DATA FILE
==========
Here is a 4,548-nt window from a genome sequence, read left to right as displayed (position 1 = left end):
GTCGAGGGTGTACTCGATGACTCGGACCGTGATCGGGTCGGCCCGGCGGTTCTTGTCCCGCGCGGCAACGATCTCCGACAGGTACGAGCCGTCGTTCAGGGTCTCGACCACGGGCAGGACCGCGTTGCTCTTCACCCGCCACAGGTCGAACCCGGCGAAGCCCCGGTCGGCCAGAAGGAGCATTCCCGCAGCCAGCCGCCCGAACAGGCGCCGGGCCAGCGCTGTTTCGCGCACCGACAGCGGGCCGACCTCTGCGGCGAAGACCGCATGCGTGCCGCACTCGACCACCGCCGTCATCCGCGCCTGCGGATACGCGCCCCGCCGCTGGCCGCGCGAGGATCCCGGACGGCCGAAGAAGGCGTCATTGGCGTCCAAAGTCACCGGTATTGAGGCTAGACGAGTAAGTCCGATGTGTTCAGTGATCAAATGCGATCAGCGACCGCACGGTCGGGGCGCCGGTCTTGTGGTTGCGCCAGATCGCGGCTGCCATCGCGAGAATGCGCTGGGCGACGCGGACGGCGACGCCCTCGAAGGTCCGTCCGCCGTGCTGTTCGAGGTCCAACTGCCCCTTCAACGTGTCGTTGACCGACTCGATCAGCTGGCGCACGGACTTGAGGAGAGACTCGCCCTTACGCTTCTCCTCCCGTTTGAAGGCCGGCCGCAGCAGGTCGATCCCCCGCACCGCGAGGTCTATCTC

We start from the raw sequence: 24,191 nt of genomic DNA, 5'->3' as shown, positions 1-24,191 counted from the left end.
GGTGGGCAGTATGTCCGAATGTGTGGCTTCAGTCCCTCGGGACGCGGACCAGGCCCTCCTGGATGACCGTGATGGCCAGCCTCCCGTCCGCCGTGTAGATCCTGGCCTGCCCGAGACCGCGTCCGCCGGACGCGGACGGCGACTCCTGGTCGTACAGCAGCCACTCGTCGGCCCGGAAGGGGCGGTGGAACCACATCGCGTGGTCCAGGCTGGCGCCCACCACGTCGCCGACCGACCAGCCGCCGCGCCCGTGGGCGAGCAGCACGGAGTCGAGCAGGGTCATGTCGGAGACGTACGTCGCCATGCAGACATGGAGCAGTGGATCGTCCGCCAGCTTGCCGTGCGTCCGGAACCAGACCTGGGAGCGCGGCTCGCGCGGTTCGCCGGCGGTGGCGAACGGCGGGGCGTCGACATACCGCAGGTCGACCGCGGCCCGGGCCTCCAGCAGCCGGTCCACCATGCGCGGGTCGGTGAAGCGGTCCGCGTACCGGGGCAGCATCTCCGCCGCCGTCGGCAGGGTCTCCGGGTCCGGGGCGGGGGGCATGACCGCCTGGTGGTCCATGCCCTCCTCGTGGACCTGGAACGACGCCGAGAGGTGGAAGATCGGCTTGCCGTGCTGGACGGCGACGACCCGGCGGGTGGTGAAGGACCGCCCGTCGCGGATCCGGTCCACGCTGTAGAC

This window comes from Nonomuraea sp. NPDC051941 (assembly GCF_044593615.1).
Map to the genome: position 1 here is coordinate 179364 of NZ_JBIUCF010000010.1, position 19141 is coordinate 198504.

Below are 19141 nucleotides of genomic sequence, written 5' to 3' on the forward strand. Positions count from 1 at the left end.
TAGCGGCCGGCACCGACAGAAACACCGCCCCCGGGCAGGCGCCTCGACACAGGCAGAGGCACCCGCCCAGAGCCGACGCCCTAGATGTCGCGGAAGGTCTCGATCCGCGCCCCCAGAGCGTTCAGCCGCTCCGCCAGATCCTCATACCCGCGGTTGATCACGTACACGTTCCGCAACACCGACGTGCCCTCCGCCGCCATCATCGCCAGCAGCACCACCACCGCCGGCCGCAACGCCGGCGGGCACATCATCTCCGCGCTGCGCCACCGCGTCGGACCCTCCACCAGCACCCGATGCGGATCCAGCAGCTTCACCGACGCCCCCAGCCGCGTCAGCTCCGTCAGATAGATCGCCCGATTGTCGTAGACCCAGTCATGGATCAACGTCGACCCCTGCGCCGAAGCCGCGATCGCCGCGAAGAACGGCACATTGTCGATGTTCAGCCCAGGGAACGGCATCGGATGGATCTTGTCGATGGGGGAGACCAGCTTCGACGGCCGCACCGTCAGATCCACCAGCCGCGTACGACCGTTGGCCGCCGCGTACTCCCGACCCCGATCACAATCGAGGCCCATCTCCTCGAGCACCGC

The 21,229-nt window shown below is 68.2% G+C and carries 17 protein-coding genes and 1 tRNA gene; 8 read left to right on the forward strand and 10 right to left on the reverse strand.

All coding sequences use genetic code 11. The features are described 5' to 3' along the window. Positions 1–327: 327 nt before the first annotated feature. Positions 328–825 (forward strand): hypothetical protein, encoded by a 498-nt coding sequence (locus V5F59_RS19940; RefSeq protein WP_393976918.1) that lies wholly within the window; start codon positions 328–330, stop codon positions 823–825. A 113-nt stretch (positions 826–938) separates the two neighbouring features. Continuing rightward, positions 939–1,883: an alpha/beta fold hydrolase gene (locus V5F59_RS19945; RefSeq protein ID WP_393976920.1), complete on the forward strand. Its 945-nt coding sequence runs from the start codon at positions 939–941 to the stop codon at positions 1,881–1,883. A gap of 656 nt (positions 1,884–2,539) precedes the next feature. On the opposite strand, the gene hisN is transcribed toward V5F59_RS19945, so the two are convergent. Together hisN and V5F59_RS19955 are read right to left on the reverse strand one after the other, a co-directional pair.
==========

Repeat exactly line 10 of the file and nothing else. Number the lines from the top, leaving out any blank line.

All coding sequences use genetic code 11. The features are described 5' to 3' along the window. Positions 1–327: 327 nt before the first annotated feature. Positions 328–825 (forward strand): hypothetical protein, encoded by a 498-nt coding sequence (locus V5F59_RS19940; RefSeq protein WP_393976918.1) that lies wholly within the window; start codon positions 328–330, stop codon positions 823–825. A 113-nt stretch (positions 826–938) separates the two neighbouring features. Continuing rightward, positions 939–1,883: an alpha/beta fold hydrolase gene (locus V5F59_RS19945; RefSeq protein ID WP_393976920.1), complete on the forward strand. Its 945-nt coding sequence runs from the start codon at positions 939–941 to the stop codon at positions 1,881–1,883. A gap of 656 nt (positions 1,884–2,539) precedes the next feature. On the opposite strand, the gene hisN is transcribed toward V5F59_RS19945, so the two are convergent. Together hisN and V5F59_RS19955 are read right to left on the reverse strand one after the other, a co-directional pair.